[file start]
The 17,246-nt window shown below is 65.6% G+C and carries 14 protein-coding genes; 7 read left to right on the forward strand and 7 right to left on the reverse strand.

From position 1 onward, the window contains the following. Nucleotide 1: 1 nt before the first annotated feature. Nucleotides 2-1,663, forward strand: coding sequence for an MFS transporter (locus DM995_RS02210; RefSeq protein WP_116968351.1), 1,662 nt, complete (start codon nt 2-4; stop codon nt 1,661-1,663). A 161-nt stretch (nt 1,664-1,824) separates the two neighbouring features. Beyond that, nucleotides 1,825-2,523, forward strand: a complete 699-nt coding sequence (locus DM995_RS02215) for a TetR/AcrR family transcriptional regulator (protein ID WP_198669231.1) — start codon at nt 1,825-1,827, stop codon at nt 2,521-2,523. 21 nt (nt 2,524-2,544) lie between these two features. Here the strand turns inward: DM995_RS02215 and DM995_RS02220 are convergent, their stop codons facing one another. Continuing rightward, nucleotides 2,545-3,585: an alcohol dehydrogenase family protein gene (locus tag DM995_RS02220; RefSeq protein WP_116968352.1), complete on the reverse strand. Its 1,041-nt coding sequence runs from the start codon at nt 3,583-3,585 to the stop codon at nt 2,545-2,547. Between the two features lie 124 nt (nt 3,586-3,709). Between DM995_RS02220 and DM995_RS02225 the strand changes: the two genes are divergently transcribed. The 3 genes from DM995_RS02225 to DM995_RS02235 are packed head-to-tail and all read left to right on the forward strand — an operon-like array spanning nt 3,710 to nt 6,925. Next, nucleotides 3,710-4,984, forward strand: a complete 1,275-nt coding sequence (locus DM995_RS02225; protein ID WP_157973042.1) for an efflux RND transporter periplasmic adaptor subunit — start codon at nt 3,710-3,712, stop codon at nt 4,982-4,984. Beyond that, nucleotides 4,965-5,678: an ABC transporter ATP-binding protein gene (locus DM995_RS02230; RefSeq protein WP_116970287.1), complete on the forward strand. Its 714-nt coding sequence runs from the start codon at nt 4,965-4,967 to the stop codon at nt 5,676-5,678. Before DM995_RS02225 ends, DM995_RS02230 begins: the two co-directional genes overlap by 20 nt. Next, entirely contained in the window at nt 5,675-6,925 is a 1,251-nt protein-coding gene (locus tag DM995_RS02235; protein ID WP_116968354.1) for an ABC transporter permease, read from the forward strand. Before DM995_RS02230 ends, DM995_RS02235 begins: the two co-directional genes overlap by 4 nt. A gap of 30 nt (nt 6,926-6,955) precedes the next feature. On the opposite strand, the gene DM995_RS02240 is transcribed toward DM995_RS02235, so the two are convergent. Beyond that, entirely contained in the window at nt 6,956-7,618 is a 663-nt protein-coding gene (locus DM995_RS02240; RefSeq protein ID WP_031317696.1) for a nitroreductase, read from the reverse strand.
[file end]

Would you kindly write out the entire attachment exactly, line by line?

The 17,246-nt window shown below is 65.6% G+C and carries 14 protein-coding genes; 7 read left to right on the forward strand and 7 right to left on the reverse strand.

From position 1 onward, the window contains the following. Nucleotide 1: 1 nt before the first annotated feature. Nucleotides 2-1,663, forward strand: coding sequence for an MFS transporter (locus DM995_RS02210; RefSeq protein WP_116968351.1), 1,662 nt, complete (start codon nt 2-4; stop codon nt 1,661-1,663). A 161-nt stretch (nt 1,664-1,824) separates the two neighbouring features. Beyond that, nucleotides 1,825-2,523, forward strand: a complete 699-nt coding sequence (locus DM995_RS02215) for a TetR/AcrR family transcriptional regulator (protein ID WP_198669231.1) — start codon at nt 1,825-1,827, stop codon at nt 2,521-2,523. 21 nt (nt 2,524-2,544) lie between these two features. Here the strand turns inward: DM995_RS02215 and DM995_RS02220 are convergent, their stop codons facing one another. Continuing rightward, nucleotides 2,545-3,585: an alcohol dehydrogenase family protein gene (locus tag DM995_RS02220; RefSeq protein WP_116968352.1), complete on the reverse strand. Its 1,041-nt coding sequence runs from the start codon at nt 3,583-3,585 to the stop codon at nt 2,545-2,547. Between the two features lie 124 nt (nt 3,586-3,709). Between DM995_RS02220 and DM995_RS02225 the strand changes: the two genes are divergently transcribed. The 3 genes from DM995_RS02225 to DM995_RS02235 are packed head-to-tail and all read left to right on the forward strand — an operon-like array spanning nt 3,710 to nt 6,925. Next, nucleotides 3,710-4,984, forward strand: a complete 1,275-nt coding sequence (locus DM995_RS02225; protein ID WP_157973042.1) for an efflux RND transporter periplasmic adaptor subunit — start codon at nt 3,710-3,712, stop codon at nt 4,982-4,984. Beyond that, nucleotides 4,965-5,678: an ABC transporter ATP-binding protein gene (locus DM995_RS02230; RefSeq protein WP_116970287.1), complete on the forward strand. Its 714-nt coding sequence runs from the start codon at nt 4,965-4,967 to the stop codon at nt 5,676-5,678. Before DM995_RS02225 ends, DM995_RS02230 begins: the two co-directional genes overlap by 20 nt. Next, entirely contained in the window at nt 5,675-6,925 is a 1,251-nt protein-coding gene (locus tag DM995_RS02235; protein ID WP_116968354.1) for an ABC transporter permease, read from the forward strand. Before DM995_RS02230 ends, DM995_RS02235 begins: the two co-directional genes overlap by 4 nt. A gap of 30 nt (nt 6,926-6,955) precedes the next feature. On the opposite strand, the gene DM995_RS02240 is transcribed toward DM995_RS02235, so the two are convergent. Beyond that, entirely contained in the window at nt 6,956-7,618 is a 663-nt protein-coding gene (locus DM995_RS02240; RefSeq protein ID WP_031317696.1) for a nitroreductase, read from the reverse strand.